What I’ve been reading in spare moments over the past few months…
“‘This is all the home I now have’: Deserted and Widowed Homesteaders” by Rebecca S. Wingo, Macalaster College on Rural Women’s Studies to promote the new book Homesteading the Plains: Toward a New History, with a focus on Nebraska. The excerpt/adapted text in the blog focuses on ‘non-traditional’ paths to becoming a woman homesteader by desertion or being widowed – which required a lot of hoops to negotiate in the bureaucratic process of claiming the land, and their reliance on male relatives/neighbors to bear witness for their claim.
This great online exhibit: Protecting Places: Historic Preservation and Public Broadcasting from the American Archive of Public Broadcasting on “the many ways Americans have created a dialogue through public media about these places that embody local and national histories” made the rounds on social media a short while ago. It’s great to see a study about historic preservation with a particular aspect of media like public broadcasting, and I will have to keep this archive in mind for research generally. And, it looks like they have some crowd-sourcing transcription on their site–that looks like fun.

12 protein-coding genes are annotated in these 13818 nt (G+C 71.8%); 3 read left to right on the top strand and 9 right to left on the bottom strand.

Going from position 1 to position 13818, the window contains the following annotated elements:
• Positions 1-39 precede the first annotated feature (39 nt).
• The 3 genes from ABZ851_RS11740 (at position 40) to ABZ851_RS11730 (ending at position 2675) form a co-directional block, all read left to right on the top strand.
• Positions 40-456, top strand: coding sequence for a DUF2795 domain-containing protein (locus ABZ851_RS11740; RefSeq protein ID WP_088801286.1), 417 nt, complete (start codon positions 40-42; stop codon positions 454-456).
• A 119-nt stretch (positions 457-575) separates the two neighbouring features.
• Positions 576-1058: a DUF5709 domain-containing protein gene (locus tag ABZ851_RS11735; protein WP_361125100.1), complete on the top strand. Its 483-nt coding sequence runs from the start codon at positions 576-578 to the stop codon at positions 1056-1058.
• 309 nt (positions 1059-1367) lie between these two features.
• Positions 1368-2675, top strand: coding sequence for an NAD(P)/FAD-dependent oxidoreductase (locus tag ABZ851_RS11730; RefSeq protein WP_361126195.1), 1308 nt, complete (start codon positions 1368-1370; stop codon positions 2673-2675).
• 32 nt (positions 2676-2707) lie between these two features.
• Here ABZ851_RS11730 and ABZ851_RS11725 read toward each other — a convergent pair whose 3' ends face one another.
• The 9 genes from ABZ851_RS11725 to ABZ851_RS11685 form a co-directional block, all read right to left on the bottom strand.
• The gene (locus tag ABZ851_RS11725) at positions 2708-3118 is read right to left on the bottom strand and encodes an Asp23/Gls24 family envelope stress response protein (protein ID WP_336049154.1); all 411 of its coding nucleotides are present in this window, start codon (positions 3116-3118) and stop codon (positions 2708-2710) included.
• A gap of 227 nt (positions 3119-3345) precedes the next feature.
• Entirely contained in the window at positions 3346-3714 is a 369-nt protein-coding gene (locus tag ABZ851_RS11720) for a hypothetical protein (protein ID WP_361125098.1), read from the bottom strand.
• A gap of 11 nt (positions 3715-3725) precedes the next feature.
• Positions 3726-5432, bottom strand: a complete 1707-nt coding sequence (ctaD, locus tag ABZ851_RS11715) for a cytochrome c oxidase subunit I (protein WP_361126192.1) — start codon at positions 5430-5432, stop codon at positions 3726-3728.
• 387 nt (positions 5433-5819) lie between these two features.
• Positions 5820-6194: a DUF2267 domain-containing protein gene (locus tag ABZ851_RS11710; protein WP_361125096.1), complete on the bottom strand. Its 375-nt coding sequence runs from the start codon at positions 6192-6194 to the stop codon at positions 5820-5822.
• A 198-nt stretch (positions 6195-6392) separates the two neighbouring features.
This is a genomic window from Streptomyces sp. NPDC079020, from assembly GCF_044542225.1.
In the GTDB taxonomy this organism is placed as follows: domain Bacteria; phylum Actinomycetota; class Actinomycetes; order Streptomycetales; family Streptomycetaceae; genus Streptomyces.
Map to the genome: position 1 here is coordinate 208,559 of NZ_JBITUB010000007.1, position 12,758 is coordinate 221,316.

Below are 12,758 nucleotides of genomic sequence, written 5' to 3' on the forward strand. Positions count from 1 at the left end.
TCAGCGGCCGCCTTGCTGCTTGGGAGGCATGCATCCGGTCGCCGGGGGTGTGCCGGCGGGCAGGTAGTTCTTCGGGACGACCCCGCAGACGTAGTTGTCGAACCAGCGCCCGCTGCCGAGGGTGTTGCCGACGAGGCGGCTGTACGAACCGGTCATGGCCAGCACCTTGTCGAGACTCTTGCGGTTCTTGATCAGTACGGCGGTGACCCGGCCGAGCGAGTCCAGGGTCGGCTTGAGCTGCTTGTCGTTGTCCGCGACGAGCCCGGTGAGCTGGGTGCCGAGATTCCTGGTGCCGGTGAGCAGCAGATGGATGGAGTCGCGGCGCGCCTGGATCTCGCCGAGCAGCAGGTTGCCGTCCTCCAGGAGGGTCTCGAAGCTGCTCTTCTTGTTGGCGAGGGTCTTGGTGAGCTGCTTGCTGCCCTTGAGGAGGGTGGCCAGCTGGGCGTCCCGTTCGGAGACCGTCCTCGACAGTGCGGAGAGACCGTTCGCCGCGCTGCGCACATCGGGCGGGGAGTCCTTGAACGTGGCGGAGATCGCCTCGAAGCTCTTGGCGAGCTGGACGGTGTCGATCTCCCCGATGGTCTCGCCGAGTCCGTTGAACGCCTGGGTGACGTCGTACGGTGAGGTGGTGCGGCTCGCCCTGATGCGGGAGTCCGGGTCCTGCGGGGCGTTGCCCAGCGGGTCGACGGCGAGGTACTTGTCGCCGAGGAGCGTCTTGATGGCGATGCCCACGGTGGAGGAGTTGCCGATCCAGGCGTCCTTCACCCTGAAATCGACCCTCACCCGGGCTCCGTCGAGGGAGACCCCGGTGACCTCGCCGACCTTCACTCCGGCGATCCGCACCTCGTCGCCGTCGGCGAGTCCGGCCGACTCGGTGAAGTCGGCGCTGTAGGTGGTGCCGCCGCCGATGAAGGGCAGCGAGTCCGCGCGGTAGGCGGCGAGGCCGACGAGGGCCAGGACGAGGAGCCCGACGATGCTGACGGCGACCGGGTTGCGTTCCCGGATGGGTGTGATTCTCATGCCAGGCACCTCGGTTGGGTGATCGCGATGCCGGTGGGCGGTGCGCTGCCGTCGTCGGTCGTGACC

I was looking at the SD Agricultural Heritage Museum and can’t believe I missed these exhibits: Land In Her Own Name and Bittersweet Harvest: The Bracero Program 1942-1964.
And finally, I’ve read several good articles in recent issues of South Dakota History, particularly ones on the Presentation Sisters who founded and ran the network of Catholic hospitals in South Dakota, on the experience of one particular Scottish-trained nurse in the Plankinton (I think) area, on the persistence of the sod house building on the South Dakota prairie, and on the women of Brown County who served as nurses and other jobs during World War I.